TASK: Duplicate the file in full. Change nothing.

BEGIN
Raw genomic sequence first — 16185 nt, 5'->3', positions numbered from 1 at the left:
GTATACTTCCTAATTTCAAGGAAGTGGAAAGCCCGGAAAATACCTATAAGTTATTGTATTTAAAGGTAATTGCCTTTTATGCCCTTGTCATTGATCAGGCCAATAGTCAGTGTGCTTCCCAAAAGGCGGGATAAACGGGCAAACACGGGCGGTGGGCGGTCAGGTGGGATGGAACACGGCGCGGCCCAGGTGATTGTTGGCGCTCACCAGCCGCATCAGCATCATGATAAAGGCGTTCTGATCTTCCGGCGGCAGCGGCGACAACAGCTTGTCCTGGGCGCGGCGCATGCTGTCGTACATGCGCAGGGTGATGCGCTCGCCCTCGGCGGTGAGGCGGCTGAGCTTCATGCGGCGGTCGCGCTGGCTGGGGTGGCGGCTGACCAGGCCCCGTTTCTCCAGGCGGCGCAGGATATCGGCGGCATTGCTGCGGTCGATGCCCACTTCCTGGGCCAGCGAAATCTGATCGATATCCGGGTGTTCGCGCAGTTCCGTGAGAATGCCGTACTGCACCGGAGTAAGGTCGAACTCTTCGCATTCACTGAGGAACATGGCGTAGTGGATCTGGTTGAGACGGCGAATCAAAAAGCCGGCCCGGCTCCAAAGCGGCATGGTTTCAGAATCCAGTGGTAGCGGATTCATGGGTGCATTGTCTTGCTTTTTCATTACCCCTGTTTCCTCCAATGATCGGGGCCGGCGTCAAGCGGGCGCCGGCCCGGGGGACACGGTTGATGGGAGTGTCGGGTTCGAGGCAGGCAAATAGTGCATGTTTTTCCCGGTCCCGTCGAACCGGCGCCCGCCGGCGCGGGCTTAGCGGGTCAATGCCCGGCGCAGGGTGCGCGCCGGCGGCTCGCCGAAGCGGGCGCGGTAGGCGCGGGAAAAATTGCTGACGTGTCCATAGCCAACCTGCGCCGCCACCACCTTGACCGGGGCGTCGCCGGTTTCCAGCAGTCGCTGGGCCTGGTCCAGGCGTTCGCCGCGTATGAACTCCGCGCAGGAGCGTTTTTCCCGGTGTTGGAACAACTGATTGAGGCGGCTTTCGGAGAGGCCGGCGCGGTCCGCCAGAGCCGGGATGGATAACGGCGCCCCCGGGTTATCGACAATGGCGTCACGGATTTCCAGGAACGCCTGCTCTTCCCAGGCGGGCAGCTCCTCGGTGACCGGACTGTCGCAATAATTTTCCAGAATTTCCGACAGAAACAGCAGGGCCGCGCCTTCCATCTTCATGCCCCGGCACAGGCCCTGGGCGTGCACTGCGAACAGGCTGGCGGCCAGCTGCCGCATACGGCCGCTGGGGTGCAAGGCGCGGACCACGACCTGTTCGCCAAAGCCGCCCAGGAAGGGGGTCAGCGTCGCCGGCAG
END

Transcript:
Raw genomic sequence first — 16185 nt, 5'->3', positions numbered from 1 at the left:
GTATACTTCCTAATTTCAAGGAAGTGGAAAGCCCGGAAAATACCTATAAGTTATTGTATTTAAAGGTAATTGCCTTTTATGCCCTTGTCATTGATCAGGCCAATAGTCAGTGTGCTTCCCAAAAGGCGGGATAAACGGGCAAACACGGGCGGTGGGCGGTCAGGTGGGATGGAACACGGCGCGGCCCAGGTGATTGTTGGCGCTCACCAGCCGCATCAGCATCATGATAAAGGCGTTCTGATCTTCCGGCGGCAGCGGCGACAACAGCTTGTCCTGGGCGCGGCGCATGCTGTCGTACATGCGCAGGGTGATGCGCTCGCCCTCGGCGGTGAGGCGGCTGAGCTTCATGCGGCGGTCGCGCTGGCTGGGGTGGCGGCTGACCAGGCCCCGTTTCTCCAGGCGGCGCAGGATATCGGCGGCATTGCTGCGGTCGATGCCCACTTCCTGGGCCAGCGAAATCTGATCGATATCCGGGTGTTCGCGCAGTTCCGTGAGAATGCCGTACTGCACCGGAGTAAGGTCGAACTCTTCGCATTCACTGAGGAACATGGCGTAGTGGATCTGGTTGAGACGGCGAATCAAAAAGCCGGCCCGGCTCCAAAGCGGCATGGTTTCAGAATCCAGTGGTAGCGGATTCATGGGTGCATTGTCTTGCTTTTTCATTACCCCTGTTTCCTCCAATGATCGGGGCCGGCGTCAAGCGGGCGCCGGCCCGGGGGACACGGTTGATGGGAGTGTCGGGTTCGAGGCAGGCAAATAGTGCATGTTTTTCCCGGTCCCGTCGAACCGGCGCCCGCCGGCGCGGGCTTAGCGGGTCAATGCCCGGCGCAGGGTGCGCGCCGGCGGCTCGCCGAAGCGGGCGCGGTAGGCGCGGGAAAAATTGCTGACGTGTCCATAGCCAACCTGCGCCGCCACCACCTTGACCGGGGCGTCGCCGGTTTCCAGCAGTCGCTGGGCCTGGTCCAGGCGTTCGCCGCGTATGAACTCCGCGCAGGAGCGTTTTTCCCGGTGTTGGAACAACTGATTGAGGCGGCTTTCGGAGAGGCCGGCGCGGTCCGCCAGAGCCGGGATGGATAACGGCGCCCCCGGGTTATCGACAATGGCGTCACGGATTTCCAGGAACGCCTGCTCTTCCCAGGCGGGCAGCTCCTCGGTGACCGGACTGTCGCAATAATTTTCCAGAATTTCCGACAGAAACAGCAGGGCCGCGCCTTCCATCTTCATGCCCCGGCACAGGCCCTGGGCGTGCACTGCGAACAGGCTGGCGGCCAGCTGCCGCATACGGCCGCTGGGGTGCAAGGCGCGGACCACGACCTGTTCGCCAAAGCCGCCCAGGAAGGGGGTCAGCGTCGCCGGCAG